Yarn Shop Day

So these are ‘my locals’, and like many around the UK (and the world), they are so important to local communities.  The experience you gain is so rich.  Here you can really take in colours and textures, taking time to not only look, but touch each yarn, thus figuring out which is right for you.  You also gain one to one help if needed.  Positive interactions with approachable, like-minded people.

Supporting British Wool

And therefore, it is only if I cannot obtain something from either of these two lovely places, I return to my computer, where I know, as a last resort I’ll always be able to find something.  Thank you internet for everything you do, but more importantly thank you ‘my locals’, for providing just that little bit extra, the over and above (and by the way you’ll find them both on the internet!) I guess we have to remind ourselves, every butterfly needs to leave the cocoon…..to truly live.

The Power of the Dog

A post I hadn’t been planning to write, but the events of the week have compelled me to put into words my own feelings about a subject that is close to mine and I know many others’ hearts.   You may have guessed from the title, I am talking here about our relationships with our dogs.  Our loyal companion animals who connect with human beings.   Unspoken connections, of such intensity, devotion and loyalty, that when it comes to the time when one has to let them go, we are left behind, bereft in our grief.  This week, very good friends of ours lost their beloved dog.  And for our family and so many alike, we are able to understand the deep emotional impact this will have had on them.  That is the power of the dog you see.

I think in times like these, I find I am drawn to literature to help process the emotional storm that spins around within.  Sometimes we cannot put our feelings into words.  Just a swallow.  A gulp.  As we try to hold back the flow of tears again.  Tears that will be shed, at the most unexpected of times.  I’m fine, I’m fine, oh no…..I am not.  And so I was once again drawn to a poem that I had found, after the death of our own dog several years back.  It should come as no surprise then that it was penned by the great literary genius Rudyard Kipling.  For me when there are no words, this poem, truly expresses man’s connections with this most special of animals.  If you are familiar with this piece, I know you will already have your handkerchiefs poised.  If this is a first time viewing, then go get one!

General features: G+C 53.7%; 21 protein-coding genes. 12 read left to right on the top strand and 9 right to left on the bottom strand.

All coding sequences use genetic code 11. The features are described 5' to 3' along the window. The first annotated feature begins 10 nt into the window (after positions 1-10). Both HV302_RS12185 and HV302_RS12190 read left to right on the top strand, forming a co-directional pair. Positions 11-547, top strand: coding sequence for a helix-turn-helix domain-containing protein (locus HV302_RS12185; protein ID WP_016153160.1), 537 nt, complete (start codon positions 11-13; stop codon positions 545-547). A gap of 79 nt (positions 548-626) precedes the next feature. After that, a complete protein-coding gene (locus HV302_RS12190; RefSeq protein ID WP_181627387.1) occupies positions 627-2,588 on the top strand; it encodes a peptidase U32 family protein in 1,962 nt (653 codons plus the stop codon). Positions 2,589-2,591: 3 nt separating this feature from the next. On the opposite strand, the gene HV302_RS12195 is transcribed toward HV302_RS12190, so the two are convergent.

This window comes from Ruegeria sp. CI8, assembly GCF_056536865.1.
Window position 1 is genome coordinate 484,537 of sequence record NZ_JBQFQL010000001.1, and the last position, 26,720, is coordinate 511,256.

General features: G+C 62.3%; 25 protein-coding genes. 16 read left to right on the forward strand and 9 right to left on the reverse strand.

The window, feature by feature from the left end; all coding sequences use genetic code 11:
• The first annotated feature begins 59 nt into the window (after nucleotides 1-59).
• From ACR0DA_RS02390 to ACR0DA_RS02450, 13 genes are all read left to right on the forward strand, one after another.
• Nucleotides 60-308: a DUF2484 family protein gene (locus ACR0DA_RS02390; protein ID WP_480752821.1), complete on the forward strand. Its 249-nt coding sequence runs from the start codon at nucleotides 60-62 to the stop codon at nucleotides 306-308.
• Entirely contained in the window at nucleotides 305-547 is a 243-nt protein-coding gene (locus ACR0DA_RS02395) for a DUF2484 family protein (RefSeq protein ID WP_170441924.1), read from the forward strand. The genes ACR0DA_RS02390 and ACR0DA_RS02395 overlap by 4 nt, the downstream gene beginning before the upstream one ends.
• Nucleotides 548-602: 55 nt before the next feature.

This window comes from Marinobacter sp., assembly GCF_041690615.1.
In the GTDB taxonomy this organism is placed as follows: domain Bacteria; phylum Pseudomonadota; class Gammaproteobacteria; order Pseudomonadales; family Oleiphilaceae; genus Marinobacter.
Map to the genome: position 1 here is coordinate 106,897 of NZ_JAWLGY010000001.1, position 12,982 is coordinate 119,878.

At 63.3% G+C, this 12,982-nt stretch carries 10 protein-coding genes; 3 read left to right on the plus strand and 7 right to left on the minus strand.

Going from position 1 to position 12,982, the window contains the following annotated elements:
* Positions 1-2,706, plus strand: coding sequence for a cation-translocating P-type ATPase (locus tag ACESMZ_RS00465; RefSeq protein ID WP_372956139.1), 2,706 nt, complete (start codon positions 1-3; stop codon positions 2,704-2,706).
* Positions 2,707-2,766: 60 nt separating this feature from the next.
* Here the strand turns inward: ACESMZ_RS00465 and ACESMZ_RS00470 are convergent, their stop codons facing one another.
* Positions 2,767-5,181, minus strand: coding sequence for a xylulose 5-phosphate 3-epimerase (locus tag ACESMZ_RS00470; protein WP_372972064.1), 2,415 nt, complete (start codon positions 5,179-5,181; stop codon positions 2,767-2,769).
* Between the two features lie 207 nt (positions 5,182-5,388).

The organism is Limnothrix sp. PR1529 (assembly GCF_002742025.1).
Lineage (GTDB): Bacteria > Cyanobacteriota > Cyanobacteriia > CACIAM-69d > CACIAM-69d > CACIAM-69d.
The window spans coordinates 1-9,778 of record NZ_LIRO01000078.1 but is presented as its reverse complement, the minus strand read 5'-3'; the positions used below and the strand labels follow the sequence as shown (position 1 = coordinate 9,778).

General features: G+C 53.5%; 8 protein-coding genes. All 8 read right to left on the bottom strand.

And so I hand it over to Rudyard Kipling himself, ‘The Power of the Dog’  (please click on the link to view the poem)

Rolo and Rory enjoying life!




T-wit T-wool ! How very Owlish

If you are on the look out for a novelty pouch/case/holder for perhaps a tablet, IPad or netbook, this maybe something of interest.  I made this owlish chap for my son’s IPad Mini last October.

Handmade knitted IPad sleeve

Owlish IPad mini case

This is a free pattern called Owlish by Corrisande and was very straightforward to follow.  Having said that I had never tried my hand at crochet before, so there was an immediadte search for any tutorials on YouTube so that ‘owl eyes’ could be created.  My virtual granny didn’t disappoint and before long (long being the operative word) the eyes of the owl were cobbled together.  I should say though, it is a good thing you cannot scrutinise them too closely from the photograph!

My sister was quite smitten with this little fella and so asked me if I could make one for her 19 year old son Owen, as a Christmas present.  This time however, it was for a MacBook.  So armed with some new measurements (13″×9″), I headed to my local yarn shop Leven Crafts in Guisborough and purchased some Drops Nepal.

Drops Nepal

Drops Nepal

I love this yarn, a beautiful blend of 65% Wool and 35% Alpaca, so it is gorgeously soft to the touch.  I have to say I am really drawn to knitting with natural fibres.  This yarn in particular is dreamy to knit with, stitches sliding off the needles with ease.  It is also a bargain at £2.10 a ball.

I pretty much stuck to the pattern, but increased the needle size to 9mm (13 US ) and used a double strand of each colour of the wool.  I replaced a toggle for the beak this time as felt this may be more secure for the heavier device it would be holding.  As the pattern says itself, they are guidelines really and it can be altered to your taste.

13"x 9" MacBook sleeve

Knitting the MacBook case